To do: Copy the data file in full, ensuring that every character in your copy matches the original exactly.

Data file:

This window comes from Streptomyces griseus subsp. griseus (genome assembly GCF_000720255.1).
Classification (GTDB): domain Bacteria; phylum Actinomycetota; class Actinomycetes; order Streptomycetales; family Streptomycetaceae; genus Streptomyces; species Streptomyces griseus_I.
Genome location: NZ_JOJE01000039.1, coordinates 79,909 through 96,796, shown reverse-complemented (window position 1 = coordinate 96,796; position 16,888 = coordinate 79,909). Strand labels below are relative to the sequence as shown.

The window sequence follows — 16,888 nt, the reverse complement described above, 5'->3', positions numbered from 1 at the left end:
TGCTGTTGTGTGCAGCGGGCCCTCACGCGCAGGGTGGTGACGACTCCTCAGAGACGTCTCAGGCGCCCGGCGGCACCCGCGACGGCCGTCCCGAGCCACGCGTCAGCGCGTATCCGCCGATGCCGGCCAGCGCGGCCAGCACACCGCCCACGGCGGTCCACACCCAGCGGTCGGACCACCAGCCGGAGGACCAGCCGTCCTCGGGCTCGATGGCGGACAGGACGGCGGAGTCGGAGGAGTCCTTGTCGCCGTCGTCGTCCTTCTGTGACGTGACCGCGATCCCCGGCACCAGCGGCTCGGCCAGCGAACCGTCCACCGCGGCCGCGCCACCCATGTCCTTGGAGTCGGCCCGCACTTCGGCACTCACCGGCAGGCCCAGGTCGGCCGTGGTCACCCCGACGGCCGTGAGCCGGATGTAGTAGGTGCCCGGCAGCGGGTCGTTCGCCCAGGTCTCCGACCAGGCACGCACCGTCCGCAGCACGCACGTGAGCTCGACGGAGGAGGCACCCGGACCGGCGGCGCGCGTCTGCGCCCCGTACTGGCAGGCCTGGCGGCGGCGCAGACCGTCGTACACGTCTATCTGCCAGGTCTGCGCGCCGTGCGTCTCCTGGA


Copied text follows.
This window comes from Streptomyces griseus subsp. griseus (genome assembly GCF_000720255.1).
Classification (GTDB): domain Bacteria; phylum Actinomycetota; class Actinomycetes; order Streptomycetales; family Streptomycetaceae; genus Streptomyces; species Streptomyces griseus_I.
Genome location: NZ_JOJE01000039.1, coordinates 79,909 through 96,796, shown reverse-complemented (window position 1 = coordinate 96,796; position 16,888 = coordinate 79,909). Strand labels below are relative to the sequence as shown.

The window sequence follows — 16,888 nt, the reverse complement described above, 5'->3', positions numbered from 1 at the left end:
TGCTGTTGTGTGCAGCGGGCCCTCACGCGCAGGGTGGTGACGACTCCTCAGAGACGTCTCAGGCGCCCGGCGGCACCCGCGACGGCCGTCCCGAGCCACGCGTCAGCGCGTATCCGCCGATGCCGGCCAGCGCGGCCAGCACACCGCCCACGGCGGTCCACACCCAGCGGTCGGACCACCAGCCGGAGGACCAGCCGTCCTCGGGCTCGATGGCGGACAGGACGGCGGAGTCGGAGGAGTCCTTGTCGCCGTCGTCGTCCTTCTGTGACGTGACCGCGATCCCCGGCACCAGCGGCTCGGCCAGCGAACCGTCCACCGCGGCCGCGCCACCCATGTCCTTGGAGTCGGCCCGCACTTCGGCACTCACCGGCAGGCCCAGGTCGGCCGTGGTCACCCCGACGGCCGTGAGCCGGATGTAGTAGGTGCCCGGCAGCGGGTCGTTCGCCCAGGTCTCCGACCAGGCACGCACCGTCCGCAGCACGCACGTGAGCTCGACGGAGGAGGCACCCGGACCGGCGGCGCGCGTCTGCGCCCCGTACTGGCAGGCCTGGCGGCGGCGCAGACCGTCGTACACGTCTATCTGCCAGGTCTGCGCGCCGTGCGTCTCCTGGA